Tuesday, June 30, 2015

Regulating Dispensaries Plays into Harper's Hidden Agenda


Also available at Cannabis in Canada.ca

Vancouver Mayor Gregor Robertson and City Councillor Kerry Jang's defiance of Prime Minister Stephen Harper is a fabrication. If there's one thing politicians have in common it's that they like to lie. Whether it's at the municipal, provincial or federal level, the incentives in politics are always perverse. Where you and I have to create value in the market, such as opening a cannabis dispensary, politicians rely on taxes and popularity contests to perpetuate the system and their security. When Vancouver's politicians say they're implementing municipal regulation of medical cannabis dispensaries because of failed federal regulation, everyone's gut instinct should tell them the opposite. Robertson and Jang are actually doing something beneficial for Harper. They're doing something that serves the Marihuana for Medical Purposes Regulations (MMPR).

A handful of compassion clubs will be charged $83-a-month and subject to various regulatory fees and rules. The rest fall into two groups: those being closed and those who will be supplying licensed producer (LP) cannabis with an annual $30,000 license. The only way the Vancouver Police won't shut down certain dispensaries will be when they agree to supply LP product. And not only “dried marihuana” but also shatter, oils, and edibles that will have all adhered to “proper” Health Canada regulations. That is the only way the for-profit dispensaries will continue legally, when they agree to sellout to the LPs. John Conroy himself has said that the MMPR was designed for legalization.

Eventually you won't need a prescription to buy cannabis. But before that happens, the medical cannabis market will reflect the will of the government, and not that of people and patients. That is, regulated dispensaries providing the only legal supply in Canada. Growing for oneself has “inherent risks,” according to Harper, the tired argument of  “fire, mold, and organized crime.” According to the progressive left, like Justin Trudeau and Thomas Mulcair, a grown adult shouldn't be able to grow a couple plants due to the “inherent risks” posed to children.

That's why Trudeau is always harping about pot and kids. Legalization isn't about keeping the supply-chain in the hands of the BC entrepreneur. It's about “keeping it out of the hands of children” by supplying retail storefronts with crony-capitalist products. Legalization will be a more “liberal” version of the MMPR. Just like everything else in the economy, why would legal cannabis be any different? What else would “tax and regulate” entail?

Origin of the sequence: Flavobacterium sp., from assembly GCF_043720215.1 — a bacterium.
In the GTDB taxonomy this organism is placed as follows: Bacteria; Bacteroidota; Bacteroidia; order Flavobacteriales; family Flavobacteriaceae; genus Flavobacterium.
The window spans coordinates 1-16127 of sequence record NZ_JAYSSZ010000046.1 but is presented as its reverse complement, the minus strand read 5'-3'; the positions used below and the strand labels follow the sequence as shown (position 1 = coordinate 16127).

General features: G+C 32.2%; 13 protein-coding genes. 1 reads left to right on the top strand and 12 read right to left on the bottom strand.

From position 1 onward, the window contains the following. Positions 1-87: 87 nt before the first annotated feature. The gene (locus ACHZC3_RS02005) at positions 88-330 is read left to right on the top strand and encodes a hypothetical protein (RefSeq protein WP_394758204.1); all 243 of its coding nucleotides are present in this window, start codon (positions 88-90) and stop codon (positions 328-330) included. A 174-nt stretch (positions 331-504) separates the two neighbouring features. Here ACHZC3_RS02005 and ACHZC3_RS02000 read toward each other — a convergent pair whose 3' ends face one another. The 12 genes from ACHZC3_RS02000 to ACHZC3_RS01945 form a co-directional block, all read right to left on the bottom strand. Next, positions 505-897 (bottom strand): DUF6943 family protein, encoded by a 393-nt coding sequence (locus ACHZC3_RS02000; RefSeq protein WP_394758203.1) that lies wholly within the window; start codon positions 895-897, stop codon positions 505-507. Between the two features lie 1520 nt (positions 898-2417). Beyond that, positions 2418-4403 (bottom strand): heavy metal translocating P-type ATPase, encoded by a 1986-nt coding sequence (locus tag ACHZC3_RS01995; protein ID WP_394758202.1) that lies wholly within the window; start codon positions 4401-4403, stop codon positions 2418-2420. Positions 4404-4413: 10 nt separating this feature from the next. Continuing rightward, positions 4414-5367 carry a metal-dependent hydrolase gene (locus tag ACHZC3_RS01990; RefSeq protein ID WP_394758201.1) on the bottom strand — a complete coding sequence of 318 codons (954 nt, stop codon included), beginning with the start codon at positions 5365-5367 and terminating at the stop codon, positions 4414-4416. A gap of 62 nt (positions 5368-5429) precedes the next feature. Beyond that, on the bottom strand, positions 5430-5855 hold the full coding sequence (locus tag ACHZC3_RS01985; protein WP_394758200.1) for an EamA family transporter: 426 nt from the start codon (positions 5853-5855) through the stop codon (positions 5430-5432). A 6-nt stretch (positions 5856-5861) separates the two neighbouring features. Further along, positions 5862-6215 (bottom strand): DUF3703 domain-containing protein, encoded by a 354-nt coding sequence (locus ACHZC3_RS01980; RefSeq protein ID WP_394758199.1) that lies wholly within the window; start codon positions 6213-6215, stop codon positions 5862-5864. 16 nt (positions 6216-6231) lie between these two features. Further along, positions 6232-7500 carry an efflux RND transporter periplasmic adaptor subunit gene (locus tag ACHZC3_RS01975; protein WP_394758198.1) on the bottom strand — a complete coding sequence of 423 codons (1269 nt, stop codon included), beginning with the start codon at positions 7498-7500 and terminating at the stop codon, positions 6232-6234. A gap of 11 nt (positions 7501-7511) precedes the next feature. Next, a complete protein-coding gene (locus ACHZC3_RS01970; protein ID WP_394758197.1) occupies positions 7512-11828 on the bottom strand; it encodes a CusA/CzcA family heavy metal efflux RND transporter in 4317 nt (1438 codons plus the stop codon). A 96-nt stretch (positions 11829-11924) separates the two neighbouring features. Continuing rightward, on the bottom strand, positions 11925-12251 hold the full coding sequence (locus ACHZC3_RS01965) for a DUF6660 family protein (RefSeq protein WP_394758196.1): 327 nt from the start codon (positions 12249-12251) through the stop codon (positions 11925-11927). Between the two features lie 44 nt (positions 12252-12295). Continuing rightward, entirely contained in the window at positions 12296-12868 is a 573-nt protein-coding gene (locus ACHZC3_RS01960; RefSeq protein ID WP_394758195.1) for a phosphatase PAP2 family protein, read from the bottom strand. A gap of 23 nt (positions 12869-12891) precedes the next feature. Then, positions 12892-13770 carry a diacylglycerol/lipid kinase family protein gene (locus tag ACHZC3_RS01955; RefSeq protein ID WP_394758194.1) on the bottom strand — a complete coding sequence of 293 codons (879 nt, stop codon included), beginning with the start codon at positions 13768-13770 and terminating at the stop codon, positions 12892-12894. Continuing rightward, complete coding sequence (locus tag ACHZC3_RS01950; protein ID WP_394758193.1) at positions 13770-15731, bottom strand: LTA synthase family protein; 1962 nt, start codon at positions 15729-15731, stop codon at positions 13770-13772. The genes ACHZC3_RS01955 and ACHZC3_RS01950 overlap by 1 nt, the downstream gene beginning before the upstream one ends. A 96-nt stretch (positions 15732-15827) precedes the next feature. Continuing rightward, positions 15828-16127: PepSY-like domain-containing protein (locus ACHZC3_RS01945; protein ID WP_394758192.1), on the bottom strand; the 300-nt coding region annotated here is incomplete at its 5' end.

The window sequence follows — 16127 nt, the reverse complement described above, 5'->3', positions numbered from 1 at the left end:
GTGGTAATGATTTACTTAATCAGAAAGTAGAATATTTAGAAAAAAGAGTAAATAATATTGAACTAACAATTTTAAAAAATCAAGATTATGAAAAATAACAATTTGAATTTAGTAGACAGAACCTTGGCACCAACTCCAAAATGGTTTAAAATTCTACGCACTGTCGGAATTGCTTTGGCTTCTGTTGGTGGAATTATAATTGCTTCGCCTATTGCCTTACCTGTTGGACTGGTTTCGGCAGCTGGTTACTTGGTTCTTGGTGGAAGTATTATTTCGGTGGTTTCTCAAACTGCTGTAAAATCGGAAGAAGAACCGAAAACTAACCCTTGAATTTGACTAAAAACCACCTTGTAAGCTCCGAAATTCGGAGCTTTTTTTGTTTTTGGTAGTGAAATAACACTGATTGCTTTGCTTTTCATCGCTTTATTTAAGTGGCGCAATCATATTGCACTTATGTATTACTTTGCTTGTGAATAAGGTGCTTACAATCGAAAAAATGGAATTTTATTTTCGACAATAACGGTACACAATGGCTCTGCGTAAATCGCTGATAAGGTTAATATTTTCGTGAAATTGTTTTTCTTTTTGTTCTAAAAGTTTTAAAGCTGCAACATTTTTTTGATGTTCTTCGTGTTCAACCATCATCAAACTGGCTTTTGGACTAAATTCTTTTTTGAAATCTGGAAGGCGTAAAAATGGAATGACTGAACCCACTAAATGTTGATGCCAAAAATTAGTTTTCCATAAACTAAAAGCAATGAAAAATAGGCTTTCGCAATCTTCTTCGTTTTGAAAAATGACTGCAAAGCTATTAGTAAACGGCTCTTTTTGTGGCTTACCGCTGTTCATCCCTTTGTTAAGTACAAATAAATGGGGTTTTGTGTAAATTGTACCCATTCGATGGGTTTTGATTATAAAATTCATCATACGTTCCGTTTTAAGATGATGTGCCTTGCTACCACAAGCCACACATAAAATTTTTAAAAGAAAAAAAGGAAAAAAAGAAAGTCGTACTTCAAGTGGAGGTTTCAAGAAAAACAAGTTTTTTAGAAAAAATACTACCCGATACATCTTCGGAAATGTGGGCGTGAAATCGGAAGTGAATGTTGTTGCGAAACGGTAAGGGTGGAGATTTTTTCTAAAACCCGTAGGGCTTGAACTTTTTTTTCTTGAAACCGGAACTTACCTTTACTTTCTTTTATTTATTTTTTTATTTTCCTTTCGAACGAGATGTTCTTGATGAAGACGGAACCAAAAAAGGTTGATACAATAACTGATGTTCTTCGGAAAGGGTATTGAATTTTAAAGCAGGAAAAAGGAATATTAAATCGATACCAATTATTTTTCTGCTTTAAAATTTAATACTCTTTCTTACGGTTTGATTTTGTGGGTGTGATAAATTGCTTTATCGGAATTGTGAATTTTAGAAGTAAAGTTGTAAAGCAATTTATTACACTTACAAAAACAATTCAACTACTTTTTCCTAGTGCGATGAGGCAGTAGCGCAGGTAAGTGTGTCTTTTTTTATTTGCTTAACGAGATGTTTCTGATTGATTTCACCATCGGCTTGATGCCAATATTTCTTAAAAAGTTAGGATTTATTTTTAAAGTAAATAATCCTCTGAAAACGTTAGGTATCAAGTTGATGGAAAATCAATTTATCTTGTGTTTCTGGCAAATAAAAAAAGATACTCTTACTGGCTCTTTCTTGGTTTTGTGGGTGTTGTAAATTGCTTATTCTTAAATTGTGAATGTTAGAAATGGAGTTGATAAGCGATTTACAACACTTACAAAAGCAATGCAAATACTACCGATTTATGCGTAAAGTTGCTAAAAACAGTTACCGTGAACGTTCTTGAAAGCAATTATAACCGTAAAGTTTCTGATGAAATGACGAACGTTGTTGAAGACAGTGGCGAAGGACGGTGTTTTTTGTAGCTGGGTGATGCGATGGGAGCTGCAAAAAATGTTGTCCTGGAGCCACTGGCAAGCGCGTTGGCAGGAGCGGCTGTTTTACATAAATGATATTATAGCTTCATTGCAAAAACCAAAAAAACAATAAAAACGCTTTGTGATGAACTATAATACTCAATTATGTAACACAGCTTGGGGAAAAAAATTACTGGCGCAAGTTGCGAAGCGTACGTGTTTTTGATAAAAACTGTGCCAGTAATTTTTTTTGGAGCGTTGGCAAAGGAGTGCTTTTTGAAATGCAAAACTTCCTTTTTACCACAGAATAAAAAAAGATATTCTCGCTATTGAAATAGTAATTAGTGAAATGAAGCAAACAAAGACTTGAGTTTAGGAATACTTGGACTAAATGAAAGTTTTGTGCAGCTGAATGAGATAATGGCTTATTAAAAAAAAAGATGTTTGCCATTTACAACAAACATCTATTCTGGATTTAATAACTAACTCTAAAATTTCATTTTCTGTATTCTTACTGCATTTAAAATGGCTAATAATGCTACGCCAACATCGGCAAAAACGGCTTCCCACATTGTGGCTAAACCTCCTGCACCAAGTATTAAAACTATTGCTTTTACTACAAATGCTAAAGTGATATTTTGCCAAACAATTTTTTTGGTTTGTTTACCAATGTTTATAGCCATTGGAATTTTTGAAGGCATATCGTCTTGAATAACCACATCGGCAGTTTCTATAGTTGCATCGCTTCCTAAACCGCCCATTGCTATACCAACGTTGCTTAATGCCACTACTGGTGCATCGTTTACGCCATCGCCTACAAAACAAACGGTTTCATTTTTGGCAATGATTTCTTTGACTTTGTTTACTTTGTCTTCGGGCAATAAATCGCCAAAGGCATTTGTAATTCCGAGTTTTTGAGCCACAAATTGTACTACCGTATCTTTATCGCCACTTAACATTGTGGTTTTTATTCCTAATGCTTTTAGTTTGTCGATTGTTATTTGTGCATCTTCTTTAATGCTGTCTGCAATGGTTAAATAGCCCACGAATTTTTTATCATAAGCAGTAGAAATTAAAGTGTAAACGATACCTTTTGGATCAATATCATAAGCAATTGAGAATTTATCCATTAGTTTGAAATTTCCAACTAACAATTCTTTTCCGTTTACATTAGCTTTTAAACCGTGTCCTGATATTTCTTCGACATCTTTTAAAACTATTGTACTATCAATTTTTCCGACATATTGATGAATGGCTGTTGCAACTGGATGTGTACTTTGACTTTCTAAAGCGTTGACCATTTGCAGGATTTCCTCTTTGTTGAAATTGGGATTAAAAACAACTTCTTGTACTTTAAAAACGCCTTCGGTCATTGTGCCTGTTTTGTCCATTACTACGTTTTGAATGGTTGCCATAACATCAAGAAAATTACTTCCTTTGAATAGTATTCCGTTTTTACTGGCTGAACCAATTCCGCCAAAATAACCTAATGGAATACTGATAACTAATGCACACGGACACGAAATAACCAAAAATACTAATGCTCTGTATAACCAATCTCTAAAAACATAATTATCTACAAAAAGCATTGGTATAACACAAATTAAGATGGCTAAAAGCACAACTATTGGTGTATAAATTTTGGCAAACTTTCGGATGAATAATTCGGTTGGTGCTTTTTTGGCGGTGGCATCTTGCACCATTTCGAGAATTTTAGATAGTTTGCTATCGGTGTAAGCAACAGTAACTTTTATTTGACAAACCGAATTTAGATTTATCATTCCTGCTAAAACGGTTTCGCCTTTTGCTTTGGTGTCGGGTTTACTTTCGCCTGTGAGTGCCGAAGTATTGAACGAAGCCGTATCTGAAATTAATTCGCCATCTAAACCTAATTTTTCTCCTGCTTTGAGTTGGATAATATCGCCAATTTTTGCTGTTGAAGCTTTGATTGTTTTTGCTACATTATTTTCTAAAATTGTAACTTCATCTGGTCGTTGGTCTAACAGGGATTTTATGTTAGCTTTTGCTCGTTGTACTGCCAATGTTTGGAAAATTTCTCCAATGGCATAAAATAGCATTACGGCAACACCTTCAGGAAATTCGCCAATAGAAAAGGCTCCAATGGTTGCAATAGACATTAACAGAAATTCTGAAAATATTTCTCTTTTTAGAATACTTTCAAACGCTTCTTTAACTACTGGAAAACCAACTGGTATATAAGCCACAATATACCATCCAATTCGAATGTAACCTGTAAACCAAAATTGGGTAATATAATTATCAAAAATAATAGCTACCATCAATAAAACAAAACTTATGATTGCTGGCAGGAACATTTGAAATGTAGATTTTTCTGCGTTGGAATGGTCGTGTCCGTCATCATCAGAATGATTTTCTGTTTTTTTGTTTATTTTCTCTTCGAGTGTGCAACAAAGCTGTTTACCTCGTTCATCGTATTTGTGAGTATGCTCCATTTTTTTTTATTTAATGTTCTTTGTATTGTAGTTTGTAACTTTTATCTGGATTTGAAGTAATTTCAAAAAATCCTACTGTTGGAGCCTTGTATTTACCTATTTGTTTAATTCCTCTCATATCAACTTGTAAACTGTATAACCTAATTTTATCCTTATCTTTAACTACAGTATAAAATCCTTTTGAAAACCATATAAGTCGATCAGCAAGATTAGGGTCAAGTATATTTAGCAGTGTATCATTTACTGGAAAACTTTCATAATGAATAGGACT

Look no further then Vancouver's municipal regulations. To qualify as a dispensary or compassion club, one must provide a police information check for all the applicants and staff. Business owners must provide records to the city's chief license inspector regarding subjective matters of their business. A compassion club must offer at least two health services such as traditional Chinese medicine or psychological counseling for 200 hours or more per month, as City Councilor Jang contended, “a compassion club helps you get off marijuana.” Dispensaries and compassion clubs must have security plans, cannot be close to each other, schools, and community centres. A compassion club must be a member of the Canadian Association of Medical Cannabis Dispensaries.

Who is this latter group? The CAMCD consists of dispensary and compassion club owners, lawyers, consultants, as well as researchers. It is the kind of voluntary regulatory association I've advocated in other pieces. They provide certification for the city's dispensaries and compassion clubs they approve of. Those certifications hold value in the market. But Vancouver's regulations write this association, and its certifications, into law. The CAMCD now shares regulatory power with the city, at least in the realm of compassion clubs. This effectively means that no matter how well the CAMCD does, no matter how corrupt they may or may not become, they hold a monopoly on certified compassion clubs.

Prior to Vancouver's regulations, if the CAMCD had a bad reputation, their certification process would be meaningless. If the CAMCD failed to provide the standards demanded by patients, other associations would fill the void. But now, a bad reputation must be subject to the electorate, who often don't care or aren't well informed enough to make sensible decisions. With Vancouver's regulations, certification standards are simply what the city administration, not the patients, define as “best practice”.

By writing the CAMCD into the regulations, the city has shifted decisions from patients to a cartel that will inevitably impose rigidities and monopolization. The city has also covered its own ass regarding the “explosion” of unregulated dispensaries. While Robertson and Jang publicly shame the MMPR (and win electoral support doing it) they're using the CAMCD to serve the MMPR. The LPs are setting up clinics around the country and getting regulations written in a number of cities. Once regulations are written into law, the door for regulatory capture is open. There will be an incentive for every LP to get their product into CAMCD's compassion clubs. And thanks to Vancouver's regulations, it'll be a lot easier to circumvent the objections of patients, which is exactly what Harper wants to do.

No comments:

Post a Comment